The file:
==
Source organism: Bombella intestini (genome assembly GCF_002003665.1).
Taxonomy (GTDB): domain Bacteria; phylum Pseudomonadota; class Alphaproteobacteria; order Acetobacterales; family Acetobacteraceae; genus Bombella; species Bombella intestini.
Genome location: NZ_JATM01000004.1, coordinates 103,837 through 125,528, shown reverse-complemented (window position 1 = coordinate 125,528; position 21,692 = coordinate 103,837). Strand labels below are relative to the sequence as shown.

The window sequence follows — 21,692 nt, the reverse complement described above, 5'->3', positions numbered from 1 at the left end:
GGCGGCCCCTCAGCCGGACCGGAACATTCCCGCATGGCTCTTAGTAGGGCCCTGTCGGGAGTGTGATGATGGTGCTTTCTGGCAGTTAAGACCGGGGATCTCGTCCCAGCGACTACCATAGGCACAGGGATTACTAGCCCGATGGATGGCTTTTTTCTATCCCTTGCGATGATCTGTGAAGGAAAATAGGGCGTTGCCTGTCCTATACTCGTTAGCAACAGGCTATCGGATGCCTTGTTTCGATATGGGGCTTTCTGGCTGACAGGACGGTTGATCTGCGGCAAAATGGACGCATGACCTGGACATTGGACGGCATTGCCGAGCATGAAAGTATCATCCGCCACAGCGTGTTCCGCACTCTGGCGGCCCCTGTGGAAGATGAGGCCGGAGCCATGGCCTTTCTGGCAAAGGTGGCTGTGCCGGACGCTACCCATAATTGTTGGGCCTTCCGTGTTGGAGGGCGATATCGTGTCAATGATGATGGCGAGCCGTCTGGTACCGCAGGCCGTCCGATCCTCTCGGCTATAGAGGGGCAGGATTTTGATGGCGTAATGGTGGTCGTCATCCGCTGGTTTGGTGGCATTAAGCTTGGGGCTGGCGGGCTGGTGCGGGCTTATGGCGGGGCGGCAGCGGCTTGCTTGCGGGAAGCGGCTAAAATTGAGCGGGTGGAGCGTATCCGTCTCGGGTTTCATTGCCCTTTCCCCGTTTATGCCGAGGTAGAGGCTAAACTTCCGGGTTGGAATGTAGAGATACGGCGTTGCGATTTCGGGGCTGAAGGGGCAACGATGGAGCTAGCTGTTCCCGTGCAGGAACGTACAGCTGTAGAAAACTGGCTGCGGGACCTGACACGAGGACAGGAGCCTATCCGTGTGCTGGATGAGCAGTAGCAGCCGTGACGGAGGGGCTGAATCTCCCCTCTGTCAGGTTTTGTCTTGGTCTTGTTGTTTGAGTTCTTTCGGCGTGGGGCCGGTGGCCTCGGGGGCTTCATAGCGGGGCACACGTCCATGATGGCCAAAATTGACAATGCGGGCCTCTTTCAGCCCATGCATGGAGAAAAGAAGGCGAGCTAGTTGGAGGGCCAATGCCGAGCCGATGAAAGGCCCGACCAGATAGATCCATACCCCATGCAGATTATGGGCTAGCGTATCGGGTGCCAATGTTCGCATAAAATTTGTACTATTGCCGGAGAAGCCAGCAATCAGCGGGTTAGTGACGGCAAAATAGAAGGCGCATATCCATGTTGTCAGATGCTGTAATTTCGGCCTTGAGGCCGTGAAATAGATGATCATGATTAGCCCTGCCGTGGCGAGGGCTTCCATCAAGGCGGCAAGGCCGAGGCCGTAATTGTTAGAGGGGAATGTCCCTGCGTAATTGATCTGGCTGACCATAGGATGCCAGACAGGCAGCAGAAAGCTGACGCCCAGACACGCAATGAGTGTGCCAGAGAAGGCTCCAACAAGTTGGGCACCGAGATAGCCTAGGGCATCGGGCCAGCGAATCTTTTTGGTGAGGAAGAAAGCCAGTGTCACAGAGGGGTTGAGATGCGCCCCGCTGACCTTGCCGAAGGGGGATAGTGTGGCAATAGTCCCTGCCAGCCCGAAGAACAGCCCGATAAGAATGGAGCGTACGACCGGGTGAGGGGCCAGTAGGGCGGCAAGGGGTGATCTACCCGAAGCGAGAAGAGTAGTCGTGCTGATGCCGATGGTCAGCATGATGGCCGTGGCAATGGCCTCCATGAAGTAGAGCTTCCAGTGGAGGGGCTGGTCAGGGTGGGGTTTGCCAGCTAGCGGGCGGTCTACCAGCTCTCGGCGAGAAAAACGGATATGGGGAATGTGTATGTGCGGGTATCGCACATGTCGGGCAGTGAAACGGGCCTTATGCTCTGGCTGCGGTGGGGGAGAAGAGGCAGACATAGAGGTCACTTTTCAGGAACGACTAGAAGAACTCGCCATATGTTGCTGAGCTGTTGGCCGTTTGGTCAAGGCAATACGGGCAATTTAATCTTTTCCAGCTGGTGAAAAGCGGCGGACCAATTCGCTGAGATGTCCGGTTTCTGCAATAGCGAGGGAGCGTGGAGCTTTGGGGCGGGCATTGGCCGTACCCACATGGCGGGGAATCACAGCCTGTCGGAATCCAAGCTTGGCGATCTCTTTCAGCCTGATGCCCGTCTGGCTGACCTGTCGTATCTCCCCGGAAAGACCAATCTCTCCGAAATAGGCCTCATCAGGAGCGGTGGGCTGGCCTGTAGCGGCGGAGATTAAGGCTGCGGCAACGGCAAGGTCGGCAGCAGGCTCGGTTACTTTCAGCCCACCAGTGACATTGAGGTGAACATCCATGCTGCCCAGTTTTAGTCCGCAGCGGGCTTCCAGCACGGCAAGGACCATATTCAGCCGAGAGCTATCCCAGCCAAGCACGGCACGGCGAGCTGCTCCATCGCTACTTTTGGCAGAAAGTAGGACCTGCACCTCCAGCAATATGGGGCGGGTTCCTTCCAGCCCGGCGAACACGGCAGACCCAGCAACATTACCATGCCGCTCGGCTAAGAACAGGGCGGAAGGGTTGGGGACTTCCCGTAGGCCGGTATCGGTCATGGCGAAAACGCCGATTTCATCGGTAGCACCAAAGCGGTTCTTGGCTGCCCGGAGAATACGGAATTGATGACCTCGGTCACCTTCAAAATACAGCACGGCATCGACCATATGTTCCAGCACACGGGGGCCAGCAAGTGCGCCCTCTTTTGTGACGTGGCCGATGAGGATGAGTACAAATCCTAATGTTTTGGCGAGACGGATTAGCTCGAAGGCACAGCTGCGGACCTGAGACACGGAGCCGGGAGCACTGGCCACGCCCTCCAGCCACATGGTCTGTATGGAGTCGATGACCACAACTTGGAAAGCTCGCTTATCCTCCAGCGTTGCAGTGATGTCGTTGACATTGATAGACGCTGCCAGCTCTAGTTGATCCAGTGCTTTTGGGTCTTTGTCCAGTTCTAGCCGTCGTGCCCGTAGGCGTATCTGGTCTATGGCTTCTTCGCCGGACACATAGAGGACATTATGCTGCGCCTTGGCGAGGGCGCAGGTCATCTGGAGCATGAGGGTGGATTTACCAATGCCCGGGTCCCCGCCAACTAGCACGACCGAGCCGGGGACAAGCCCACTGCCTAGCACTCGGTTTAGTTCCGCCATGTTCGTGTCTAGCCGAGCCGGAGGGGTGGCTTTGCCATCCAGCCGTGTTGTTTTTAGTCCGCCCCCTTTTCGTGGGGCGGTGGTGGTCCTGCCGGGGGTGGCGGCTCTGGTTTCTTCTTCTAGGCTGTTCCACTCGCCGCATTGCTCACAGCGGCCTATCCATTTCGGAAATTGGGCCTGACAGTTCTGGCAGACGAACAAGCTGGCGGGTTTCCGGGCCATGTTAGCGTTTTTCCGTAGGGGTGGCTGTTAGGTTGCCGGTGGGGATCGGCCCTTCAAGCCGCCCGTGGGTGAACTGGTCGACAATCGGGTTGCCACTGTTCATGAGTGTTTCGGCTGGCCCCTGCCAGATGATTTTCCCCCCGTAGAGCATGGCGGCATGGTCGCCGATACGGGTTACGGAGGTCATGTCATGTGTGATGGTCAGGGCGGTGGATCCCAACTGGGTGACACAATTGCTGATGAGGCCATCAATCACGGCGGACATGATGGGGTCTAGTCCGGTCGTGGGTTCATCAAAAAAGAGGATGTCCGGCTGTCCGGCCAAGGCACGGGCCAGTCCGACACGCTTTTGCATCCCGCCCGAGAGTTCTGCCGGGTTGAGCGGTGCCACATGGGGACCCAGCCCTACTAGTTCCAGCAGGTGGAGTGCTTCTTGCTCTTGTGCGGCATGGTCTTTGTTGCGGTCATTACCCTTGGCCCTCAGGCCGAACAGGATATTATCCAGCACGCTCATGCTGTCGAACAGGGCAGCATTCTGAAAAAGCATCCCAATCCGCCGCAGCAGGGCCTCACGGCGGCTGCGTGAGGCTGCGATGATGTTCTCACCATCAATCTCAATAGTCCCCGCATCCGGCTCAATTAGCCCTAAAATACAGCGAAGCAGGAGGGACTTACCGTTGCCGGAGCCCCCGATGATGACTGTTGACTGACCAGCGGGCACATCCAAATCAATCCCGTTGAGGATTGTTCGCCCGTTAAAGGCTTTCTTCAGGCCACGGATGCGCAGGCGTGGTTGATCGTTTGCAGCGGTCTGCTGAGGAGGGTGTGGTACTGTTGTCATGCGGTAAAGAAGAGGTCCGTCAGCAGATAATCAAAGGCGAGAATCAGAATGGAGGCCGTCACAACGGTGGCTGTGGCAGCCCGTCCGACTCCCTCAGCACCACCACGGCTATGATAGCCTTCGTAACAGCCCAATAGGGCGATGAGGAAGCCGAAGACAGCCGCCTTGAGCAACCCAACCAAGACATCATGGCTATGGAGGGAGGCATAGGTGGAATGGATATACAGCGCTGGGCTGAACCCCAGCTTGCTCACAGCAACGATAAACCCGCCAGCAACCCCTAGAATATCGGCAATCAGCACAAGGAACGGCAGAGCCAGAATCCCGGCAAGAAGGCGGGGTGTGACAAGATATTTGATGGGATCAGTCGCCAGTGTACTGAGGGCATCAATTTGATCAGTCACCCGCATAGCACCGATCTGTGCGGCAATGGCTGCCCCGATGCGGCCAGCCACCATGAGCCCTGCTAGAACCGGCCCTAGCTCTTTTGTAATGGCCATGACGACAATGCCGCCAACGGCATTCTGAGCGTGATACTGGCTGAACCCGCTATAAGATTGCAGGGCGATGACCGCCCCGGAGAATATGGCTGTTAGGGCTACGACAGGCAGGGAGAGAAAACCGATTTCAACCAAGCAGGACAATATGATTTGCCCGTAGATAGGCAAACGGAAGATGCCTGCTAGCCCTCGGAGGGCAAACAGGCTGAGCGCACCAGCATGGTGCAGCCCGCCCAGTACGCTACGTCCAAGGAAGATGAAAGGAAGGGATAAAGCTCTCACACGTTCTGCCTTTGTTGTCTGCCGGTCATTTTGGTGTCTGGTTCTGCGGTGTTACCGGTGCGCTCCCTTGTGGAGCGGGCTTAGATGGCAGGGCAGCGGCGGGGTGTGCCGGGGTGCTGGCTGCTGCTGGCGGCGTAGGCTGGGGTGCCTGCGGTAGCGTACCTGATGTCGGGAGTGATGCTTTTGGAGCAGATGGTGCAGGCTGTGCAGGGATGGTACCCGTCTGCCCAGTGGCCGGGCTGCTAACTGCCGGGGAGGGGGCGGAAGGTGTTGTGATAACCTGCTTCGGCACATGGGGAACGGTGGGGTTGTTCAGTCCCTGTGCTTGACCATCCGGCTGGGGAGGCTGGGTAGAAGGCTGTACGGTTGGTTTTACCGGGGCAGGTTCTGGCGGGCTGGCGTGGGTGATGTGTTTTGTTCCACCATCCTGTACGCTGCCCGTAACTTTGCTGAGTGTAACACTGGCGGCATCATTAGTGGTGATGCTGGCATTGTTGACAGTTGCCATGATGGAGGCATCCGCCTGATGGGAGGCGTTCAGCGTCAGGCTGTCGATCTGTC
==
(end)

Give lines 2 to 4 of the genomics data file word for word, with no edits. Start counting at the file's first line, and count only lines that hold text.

Taxonomy (GTDB): domain Bacteria; phylum Pseudomonadota; class Alphaproteobacteria; order Acetobacterales; family Acetobacteraceae; genus Bombella; species Bombella intestini.
Genome location: NZ_JATM01000004.1, coordinates 103,837 through 125,528, shown reverse-complemented (window position 1 = coordinate 125,528; position 21,692 = coordinate 103,837). Strand labels below are relative to the sequence as shown.

The window sequence follows — 21,692 nt, the reverse complement described above, 5'->3', positions numbered from 1 at the left end: